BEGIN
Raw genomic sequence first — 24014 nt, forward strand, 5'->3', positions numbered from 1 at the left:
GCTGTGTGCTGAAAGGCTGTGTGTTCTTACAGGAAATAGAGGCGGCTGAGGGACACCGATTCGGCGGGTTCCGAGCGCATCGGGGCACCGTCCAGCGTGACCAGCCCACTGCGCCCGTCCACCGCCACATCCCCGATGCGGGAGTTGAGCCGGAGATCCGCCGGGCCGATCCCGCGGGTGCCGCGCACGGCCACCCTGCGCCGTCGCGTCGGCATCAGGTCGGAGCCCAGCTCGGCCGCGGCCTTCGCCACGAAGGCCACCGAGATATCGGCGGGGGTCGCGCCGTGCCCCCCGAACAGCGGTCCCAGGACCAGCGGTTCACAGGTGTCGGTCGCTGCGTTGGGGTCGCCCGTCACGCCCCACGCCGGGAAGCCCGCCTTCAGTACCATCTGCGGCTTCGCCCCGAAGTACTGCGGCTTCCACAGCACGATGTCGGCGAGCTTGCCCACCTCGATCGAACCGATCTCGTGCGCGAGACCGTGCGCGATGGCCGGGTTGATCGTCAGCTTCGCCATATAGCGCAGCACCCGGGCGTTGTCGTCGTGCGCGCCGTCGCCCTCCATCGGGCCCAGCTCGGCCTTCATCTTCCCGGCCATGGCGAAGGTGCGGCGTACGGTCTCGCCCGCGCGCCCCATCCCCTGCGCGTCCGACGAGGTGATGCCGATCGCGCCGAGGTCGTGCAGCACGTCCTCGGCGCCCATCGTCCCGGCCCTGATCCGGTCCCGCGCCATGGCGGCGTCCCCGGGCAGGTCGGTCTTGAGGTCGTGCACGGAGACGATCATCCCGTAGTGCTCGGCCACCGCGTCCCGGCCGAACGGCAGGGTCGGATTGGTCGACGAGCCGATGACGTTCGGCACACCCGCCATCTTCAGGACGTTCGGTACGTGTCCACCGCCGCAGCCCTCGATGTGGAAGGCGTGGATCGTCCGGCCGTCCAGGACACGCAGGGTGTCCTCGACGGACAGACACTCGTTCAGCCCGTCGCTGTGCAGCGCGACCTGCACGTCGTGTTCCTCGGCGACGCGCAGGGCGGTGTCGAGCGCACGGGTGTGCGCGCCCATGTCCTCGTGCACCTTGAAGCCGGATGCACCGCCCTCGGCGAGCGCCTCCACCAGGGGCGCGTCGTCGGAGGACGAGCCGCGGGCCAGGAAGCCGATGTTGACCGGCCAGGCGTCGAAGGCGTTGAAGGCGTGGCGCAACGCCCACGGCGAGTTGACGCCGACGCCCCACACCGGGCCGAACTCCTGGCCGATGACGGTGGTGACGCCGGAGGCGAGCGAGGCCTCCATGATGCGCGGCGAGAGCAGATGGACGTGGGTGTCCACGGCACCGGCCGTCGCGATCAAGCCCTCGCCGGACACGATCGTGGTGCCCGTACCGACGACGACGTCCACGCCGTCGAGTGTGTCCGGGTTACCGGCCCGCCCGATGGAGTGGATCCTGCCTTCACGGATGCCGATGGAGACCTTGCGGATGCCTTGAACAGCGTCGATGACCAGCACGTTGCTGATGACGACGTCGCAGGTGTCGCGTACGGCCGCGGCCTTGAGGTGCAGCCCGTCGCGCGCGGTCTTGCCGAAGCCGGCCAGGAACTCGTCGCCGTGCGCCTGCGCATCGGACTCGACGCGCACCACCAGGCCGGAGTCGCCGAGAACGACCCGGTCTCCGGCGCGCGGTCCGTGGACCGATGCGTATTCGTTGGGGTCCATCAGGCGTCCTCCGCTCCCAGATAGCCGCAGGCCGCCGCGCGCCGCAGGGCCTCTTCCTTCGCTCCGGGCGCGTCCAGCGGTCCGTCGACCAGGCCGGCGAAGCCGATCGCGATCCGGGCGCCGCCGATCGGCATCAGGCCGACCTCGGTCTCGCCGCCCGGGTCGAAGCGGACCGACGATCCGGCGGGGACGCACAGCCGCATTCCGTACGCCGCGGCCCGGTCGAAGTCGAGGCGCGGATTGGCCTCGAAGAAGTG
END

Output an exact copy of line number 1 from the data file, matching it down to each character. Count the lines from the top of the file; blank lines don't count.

Raw genomic sequence first — 24014 nt, forward strand, 5'->3', positions numbered from 1 at the left: